Nintendo game designer Shigeru Miyamoto thinks the industry needs to shun the free-to-play business model and deliver titles at fixed prices, Bloomberg reports.
The “Super Mario Bros.” and “Donkey Kong” creator made those comments at the Computer Entertainment Developers Conference in Yokohama, Japan, on Wednesday.
“We’re lucky to have such a giant market, so our thinking is, if we can deliver games at reasonable prices to as many people as possible, we will see big profits,” he said.
He went on to admit that Nintendo’s fixed-cost model hasn’t been a big success, referring specifically to “Super Mario Run,” the company’s first foray into mobile gaming. Many criticized its relatively high price compared to other apps on the market.
Other Nintendo mobile games like “Fire Emblem Heroes” and “Animal Crossing: Pocket Camp” adopted free-to-play models. “Fire Emblem,” a gacha-style tactical RPG, is doing especially well for Nintendo. It’s reportedly earned over $400 million in revenue since its launch in February 2017. “Pocket Camp” has reportedly made over $25 million since its debut, but players recently criticized a new feature that added loot box-style Fortune Cookies to the game. Nintendo and developer Cygames are currently working on a new mobile RPG called “Dragalia Lost” that will likely be free-to-play as well.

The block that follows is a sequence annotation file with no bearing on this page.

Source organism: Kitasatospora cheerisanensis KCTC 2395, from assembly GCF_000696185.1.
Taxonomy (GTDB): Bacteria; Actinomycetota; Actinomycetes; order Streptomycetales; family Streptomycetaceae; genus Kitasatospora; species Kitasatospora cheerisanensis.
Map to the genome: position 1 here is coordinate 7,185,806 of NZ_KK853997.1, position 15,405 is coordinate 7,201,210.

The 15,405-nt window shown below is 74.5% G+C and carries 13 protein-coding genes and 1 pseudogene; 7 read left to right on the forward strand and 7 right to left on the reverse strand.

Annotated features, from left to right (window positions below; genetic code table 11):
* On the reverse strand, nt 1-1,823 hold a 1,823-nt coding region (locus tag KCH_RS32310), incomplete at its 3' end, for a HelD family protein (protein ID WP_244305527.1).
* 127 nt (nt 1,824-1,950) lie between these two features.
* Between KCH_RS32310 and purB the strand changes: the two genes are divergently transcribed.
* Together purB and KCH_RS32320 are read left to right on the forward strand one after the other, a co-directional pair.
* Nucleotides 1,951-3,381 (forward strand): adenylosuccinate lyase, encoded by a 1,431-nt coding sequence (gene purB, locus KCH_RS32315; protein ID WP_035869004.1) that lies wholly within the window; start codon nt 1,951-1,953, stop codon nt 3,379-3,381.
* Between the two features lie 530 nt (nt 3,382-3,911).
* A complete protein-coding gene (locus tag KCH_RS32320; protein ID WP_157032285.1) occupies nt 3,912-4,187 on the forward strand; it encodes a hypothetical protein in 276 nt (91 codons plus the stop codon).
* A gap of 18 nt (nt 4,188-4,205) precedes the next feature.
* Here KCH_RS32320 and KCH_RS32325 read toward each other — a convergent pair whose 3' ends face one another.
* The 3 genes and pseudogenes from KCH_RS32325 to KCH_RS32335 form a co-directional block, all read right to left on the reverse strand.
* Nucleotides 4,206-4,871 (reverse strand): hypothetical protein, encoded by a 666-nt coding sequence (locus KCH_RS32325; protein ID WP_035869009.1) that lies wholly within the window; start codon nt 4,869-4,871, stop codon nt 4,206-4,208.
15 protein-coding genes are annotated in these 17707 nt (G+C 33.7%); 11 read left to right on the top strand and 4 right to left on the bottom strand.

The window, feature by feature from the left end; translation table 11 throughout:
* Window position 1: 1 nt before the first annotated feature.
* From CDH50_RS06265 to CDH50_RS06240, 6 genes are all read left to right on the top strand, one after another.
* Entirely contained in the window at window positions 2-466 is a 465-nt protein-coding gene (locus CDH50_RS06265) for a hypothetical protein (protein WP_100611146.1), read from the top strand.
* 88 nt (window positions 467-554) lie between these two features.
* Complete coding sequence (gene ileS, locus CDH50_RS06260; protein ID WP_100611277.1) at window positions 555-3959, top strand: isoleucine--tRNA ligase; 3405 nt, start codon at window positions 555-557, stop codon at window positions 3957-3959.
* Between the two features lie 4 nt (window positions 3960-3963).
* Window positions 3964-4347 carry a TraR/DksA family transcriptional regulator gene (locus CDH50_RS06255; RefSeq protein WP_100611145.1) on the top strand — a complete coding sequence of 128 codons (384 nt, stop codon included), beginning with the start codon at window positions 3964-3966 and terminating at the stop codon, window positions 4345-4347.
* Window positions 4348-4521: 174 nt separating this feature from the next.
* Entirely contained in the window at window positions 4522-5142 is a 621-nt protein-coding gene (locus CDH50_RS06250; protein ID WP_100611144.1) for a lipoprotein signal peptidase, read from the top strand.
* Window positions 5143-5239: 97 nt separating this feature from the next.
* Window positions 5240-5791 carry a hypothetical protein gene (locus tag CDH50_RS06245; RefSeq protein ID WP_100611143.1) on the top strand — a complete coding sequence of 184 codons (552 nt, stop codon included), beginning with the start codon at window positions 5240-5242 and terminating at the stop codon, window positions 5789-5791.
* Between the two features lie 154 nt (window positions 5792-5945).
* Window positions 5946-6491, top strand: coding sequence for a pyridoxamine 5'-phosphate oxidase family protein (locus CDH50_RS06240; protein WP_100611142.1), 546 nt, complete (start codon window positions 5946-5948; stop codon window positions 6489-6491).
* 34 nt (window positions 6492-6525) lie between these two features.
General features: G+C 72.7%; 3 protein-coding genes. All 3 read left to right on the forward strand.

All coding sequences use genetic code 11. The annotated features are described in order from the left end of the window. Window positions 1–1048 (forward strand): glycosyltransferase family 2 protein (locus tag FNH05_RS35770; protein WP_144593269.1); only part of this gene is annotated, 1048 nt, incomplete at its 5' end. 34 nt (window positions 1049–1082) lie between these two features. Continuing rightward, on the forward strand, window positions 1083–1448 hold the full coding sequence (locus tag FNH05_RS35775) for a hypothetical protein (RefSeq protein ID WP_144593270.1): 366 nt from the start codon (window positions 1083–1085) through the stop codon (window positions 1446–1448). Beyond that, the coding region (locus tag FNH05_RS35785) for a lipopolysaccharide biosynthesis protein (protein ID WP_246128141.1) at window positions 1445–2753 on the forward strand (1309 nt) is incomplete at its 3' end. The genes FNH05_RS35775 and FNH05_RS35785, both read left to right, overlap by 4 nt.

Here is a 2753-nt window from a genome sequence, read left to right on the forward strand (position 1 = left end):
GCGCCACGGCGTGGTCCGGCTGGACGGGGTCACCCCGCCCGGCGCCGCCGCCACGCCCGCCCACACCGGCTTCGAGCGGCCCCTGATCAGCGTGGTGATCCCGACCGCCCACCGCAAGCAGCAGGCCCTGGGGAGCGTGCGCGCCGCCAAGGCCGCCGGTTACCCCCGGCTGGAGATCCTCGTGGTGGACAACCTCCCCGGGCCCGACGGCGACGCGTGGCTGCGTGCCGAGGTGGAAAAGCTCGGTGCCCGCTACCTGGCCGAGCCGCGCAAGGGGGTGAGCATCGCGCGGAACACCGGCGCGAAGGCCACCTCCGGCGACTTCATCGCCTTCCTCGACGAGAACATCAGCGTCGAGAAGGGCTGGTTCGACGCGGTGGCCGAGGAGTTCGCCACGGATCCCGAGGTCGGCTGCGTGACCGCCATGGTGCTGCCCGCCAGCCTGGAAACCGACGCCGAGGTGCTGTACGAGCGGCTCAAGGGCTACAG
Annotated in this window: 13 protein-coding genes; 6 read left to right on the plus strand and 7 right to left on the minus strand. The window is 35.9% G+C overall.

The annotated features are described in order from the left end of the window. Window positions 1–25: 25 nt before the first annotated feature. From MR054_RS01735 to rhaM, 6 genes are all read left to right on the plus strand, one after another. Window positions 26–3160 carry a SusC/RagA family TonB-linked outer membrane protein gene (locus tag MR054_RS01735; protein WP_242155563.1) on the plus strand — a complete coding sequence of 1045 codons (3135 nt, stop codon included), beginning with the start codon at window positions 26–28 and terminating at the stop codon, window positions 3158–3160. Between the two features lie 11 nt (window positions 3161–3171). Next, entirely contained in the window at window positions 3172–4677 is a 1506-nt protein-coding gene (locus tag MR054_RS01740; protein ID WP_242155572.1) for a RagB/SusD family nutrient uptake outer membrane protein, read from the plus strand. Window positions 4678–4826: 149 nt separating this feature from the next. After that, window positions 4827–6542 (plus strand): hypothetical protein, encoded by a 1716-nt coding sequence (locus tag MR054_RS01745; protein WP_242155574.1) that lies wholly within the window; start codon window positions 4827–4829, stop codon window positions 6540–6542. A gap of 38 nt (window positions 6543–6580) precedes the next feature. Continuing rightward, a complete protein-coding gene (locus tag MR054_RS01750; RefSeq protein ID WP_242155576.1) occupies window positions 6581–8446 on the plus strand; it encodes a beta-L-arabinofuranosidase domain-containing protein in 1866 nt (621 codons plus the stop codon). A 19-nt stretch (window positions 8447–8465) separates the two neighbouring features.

But Miyamoto said Nintendo will continue pushing forward with the fixed-cost model until it becomes entrenched.
“That way everyone can develop games in a comfortable environment. By focusing on bringing games to the widest range of people possible, we can continue boosting our mobile game business,” he said.
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